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Image: Street beggars doing alright. Credit

Begging appears to have become a regular job nowadays, and according to a report in the Tribun Bali, it is not only because of a poor economic condition. According to a story today in the local newspaper, beggars can get up to Rp 300,000 daily or up to Rp 9,000,000 per month, which is more than a manager’s salary in a local company.

“Yes, at least I can get Rp 250,000 a day,” said Nyoman Sari, a beggar who spoke with Tribun Bali at the end of January on the main road in Ubud. Sari begged with her kids, one is still under five years old and the other is nine. “My oldest child is in third grade. He hasn’t been going to school for several days because I asked him to come with me,” she said while pointing to her nine year old. Nyoman Sari is from Banjar Munti Gunung, Tianyar Tengah Village, Kubu District, Karangasem.

On the Jalan Imam Bonjol – Sunset Road – Raya Kuta intersection, a female beggar admitted that she can get Rp 150,000 when staying in one place. If she could stay in two places, she can get Rp 300,000 in a day. Tribun Bali had a conversation with her when she held a baby and begged to the passing street walkers. “I used to make incense at home, but the income was not good. That’s why I beg right now,” she said. She is also from Munti Gunung.

The other beggar that was met by Tribun Bali said that minimum she can get Rp 50,000 in a day. “At least I can get Rp 50,000,” she said when she was resting on the south side of Bintang supermarket, Ubud. Then another beggar holding a baby came and had a conversation with her. They were begging outside of the stores around Ubud. But they live on Padang Sari, Tianyar Tengah Village, Kubu District, Karangasem. One of the beggars avoided Tribun Bali when she was approached.

The Chief of Karangasem Social Service Department, Ni Ketut Puspakumari, confirmed that beggars can get up to Rp 9 million per month. According to her, most of them were operating in Ubud, Denpasar, and Kuta – Denpasar border areas. “Right now, the amount of the beggars that are operating in Kuta is fewer, most of them are operating in Ubud, because they target foreign tourists. We have recorded that the income beggars receive was around Rp 6 to 9 million per month. That’s why it’s difficult for them to stop begging, because the income is quite good,” she said to

Denpasar Social Service Dept once found a beggar with Rp 4,744,000 in his bag when he was caught by Pamong Praja Police and he was brought to the Social Service department. He said that he could get that much with begging for a week.

Moreover, several Ubud bank employees said that the homeless and the beggars that are operating in Ubud can save between Rp 2 million – Rp 6 million per month. “It’s difficult to discipline them. After we catch and then release them, they beg again, because they can have a good life just from begging. They can buy mobile phones and save millions of rupiah every month,” said the Chief of Gianyar Pamong Praja Police, Cokorda Agusnawa, on Monday.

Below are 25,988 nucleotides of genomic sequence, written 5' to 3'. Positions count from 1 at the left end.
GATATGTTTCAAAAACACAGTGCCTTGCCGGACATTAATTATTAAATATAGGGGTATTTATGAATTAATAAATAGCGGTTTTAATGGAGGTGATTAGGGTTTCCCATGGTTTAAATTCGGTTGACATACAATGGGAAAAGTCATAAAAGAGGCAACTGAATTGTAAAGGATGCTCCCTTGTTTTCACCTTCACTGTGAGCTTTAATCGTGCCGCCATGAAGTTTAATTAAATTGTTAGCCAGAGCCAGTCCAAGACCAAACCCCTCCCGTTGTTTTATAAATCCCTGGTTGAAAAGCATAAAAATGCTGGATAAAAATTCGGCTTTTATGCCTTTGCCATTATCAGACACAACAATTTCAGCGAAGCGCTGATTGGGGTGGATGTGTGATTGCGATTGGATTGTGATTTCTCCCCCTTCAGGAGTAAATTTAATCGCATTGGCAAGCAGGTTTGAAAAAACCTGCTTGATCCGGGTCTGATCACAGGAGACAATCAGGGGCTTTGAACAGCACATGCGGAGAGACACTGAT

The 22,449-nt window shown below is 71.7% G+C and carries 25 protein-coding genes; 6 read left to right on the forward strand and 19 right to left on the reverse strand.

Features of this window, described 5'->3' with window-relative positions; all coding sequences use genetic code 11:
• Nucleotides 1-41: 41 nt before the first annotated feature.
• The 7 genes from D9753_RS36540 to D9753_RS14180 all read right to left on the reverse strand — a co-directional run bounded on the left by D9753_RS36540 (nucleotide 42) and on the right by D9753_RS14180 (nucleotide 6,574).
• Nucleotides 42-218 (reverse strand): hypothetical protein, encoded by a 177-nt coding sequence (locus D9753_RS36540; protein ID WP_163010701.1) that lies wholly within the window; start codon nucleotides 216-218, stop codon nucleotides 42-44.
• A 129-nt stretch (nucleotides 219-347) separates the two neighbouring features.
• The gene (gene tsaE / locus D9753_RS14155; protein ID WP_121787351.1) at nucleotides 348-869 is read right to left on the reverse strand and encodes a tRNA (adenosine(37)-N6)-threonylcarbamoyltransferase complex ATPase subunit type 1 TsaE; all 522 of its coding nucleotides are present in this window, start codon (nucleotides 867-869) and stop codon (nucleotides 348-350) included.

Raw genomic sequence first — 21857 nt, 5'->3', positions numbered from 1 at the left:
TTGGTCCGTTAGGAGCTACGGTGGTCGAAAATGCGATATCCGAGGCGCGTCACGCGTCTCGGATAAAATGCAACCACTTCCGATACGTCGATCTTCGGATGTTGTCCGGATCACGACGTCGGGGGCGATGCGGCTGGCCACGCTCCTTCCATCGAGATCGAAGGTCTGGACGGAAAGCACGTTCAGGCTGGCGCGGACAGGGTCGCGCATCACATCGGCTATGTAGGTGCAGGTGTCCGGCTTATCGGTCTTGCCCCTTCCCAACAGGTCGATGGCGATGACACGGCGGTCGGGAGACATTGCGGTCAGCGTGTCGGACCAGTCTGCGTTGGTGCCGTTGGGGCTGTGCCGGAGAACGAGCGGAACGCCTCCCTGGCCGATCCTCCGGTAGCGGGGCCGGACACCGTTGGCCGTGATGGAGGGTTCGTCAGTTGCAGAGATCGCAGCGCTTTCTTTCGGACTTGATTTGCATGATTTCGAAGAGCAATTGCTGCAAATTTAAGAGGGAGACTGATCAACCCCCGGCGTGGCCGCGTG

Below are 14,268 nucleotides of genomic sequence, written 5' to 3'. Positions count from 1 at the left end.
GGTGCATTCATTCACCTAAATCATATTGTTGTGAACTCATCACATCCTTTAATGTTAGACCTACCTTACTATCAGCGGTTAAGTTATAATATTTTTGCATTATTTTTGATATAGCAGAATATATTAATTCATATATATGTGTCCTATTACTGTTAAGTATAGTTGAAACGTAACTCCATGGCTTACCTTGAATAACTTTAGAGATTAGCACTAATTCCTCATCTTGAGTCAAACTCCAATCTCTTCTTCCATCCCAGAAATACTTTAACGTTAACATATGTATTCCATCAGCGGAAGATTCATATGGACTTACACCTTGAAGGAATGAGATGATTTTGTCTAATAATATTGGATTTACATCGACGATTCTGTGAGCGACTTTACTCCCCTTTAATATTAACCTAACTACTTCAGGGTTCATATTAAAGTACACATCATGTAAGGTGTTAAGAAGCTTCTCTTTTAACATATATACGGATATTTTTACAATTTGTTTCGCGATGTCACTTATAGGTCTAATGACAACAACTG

According to Denpasar Pamong Praja police officer, I Gede Anom Sayoga, there are many beggars that come from outside of Bali too. “Sometimes there were beggars on Denpasar. It’s seasonal. If we find them, we will arrest or move them on,” said Anom Sayoga last week. Denpasar beggars have a unique characteristic, some of them are pretending to be a disabled, some are pretending to be a crazy men. They will do anything possible to get the passerby’s attention.

“Some of them are pretending to be stressed. Most of the pretending beggars are from outside of Bali. We already observed them on CCTV footage. We check them after we make a raid to see if they really are invalided,” said Anom Sayoga. Denpasar beggars targeted crowded areas, like traffic lights, in front of malls and markets.

It was 1am on January 29 when a small bemo van parked near the seven beggars on Jalan Imam Bonjol – Sunset Road intersection. They all jumped in the vehicle and went up Jalan Imam Bonjol and got out in front of Gang VII. The beggars were staying down narrow gangs on Jalan Pulau Biyak, Banjar Tegal Gede, Pemecutan Kelod Village, West Denpasar. “The Munti beggars live here. They slept in their rooms every day,” said one of the landlord. “Almost all of them are from Karangasem. “There are fruit traders and other traders, too,” he added.

The rent of one simple room is Rp 350 thousand per month.

In Ubud, according to a security worker in one of the restaurants next to Puri Ubud, the beggars who roam there seem to never be deterred even when picked up Satpol PP officers.

After being repatriated to their area of ​​origin, usually the beggars will come back by renting an angkot/van from Karangasem to Ubud within the next week.